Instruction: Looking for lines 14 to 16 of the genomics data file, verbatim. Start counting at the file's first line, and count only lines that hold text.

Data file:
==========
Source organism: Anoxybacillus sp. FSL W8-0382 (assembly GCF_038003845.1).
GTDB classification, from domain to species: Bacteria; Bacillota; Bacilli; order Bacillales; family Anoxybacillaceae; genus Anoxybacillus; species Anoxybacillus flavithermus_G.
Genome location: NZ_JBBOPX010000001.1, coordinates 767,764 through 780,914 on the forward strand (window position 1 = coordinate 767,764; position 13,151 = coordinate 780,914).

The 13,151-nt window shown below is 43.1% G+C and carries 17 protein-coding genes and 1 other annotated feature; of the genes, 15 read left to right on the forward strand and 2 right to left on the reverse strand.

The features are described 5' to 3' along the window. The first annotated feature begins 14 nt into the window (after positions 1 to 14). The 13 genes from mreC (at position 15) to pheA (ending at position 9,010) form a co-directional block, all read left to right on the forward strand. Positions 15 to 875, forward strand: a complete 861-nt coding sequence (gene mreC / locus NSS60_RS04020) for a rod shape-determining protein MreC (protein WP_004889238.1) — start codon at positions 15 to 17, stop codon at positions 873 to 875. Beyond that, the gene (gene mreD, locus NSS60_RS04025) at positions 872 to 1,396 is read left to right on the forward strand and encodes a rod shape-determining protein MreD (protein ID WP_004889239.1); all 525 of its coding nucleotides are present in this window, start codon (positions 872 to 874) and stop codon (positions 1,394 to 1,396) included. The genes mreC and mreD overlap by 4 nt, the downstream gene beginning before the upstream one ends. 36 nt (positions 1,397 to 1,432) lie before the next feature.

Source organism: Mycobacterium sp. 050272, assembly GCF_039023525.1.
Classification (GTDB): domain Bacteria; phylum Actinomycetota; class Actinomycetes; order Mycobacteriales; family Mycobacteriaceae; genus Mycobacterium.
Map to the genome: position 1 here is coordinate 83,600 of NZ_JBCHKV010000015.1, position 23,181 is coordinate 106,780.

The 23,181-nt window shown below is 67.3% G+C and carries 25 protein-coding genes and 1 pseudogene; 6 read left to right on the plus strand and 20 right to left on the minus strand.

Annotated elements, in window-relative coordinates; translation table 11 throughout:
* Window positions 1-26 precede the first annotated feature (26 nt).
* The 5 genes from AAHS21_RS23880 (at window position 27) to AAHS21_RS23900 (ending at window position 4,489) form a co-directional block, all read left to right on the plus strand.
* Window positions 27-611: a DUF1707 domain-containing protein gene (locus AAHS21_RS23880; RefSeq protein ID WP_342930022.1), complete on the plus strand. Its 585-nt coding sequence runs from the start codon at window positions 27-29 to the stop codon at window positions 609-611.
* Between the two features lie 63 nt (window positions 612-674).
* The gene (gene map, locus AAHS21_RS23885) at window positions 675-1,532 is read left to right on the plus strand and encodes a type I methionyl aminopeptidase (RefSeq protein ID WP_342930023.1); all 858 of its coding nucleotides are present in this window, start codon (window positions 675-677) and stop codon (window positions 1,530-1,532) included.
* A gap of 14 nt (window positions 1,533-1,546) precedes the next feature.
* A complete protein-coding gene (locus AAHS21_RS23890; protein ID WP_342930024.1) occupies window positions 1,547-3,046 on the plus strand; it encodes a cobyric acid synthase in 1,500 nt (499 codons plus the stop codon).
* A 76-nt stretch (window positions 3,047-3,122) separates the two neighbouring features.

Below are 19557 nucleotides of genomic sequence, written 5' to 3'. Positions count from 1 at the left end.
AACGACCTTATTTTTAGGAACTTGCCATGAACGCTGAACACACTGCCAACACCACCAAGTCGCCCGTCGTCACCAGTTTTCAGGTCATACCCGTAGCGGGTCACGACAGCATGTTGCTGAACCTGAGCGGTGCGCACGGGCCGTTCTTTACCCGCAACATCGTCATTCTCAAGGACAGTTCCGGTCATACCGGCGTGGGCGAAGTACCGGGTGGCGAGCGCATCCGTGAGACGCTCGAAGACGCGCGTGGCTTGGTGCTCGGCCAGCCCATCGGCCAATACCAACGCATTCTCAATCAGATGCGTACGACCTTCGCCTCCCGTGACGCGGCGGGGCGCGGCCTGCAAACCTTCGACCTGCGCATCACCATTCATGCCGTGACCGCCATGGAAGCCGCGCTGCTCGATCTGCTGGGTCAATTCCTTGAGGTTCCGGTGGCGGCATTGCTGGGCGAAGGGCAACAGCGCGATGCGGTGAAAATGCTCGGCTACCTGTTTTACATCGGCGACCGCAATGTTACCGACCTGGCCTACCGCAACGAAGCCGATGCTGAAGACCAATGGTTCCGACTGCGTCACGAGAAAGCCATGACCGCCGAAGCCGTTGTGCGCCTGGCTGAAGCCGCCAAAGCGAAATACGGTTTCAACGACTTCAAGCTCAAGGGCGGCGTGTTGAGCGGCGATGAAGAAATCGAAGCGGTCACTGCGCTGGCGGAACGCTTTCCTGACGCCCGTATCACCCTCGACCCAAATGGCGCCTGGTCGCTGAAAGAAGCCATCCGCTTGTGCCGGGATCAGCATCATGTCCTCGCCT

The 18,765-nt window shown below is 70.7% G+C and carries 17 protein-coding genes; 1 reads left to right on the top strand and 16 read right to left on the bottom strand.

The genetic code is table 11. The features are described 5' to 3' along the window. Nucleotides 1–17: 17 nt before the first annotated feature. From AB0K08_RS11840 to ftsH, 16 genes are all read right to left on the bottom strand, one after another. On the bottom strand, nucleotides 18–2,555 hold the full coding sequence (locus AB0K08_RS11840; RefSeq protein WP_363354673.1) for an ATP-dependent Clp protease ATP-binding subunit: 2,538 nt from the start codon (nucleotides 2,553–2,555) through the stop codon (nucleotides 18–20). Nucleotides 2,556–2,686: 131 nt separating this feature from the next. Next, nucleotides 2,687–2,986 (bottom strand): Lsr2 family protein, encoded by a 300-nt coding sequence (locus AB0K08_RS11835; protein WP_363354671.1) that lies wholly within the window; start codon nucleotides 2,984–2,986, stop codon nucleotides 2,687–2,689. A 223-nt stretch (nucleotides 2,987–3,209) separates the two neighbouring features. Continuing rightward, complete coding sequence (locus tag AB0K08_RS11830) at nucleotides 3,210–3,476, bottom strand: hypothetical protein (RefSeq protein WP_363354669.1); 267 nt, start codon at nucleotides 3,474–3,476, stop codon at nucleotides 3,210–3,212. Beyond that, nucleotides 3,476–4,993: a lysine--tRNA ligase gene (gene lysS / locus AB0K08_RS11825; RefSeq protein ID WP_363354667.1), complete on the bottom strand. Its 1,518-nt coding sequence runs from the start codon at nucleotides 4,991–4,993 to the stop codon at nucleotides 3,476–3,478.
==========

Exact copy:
* Between the two features lie 63 nt (window positions 612-674).
* The gene (gene map, locus AAHS21_RS23885) at window positions 675-1,532 is read left to right on the plus strand and encodes a type I methionyl aminopeptidase (RefSeq protein ID WP_342930023.1); all 858 of its coding nucleotides are present in this window, start codon (window positions 675-677) and stop codon (window positions 1,530-1,532) included.
* A gap of 14 nt (window positions 1,533-1,546) precedes the next feature.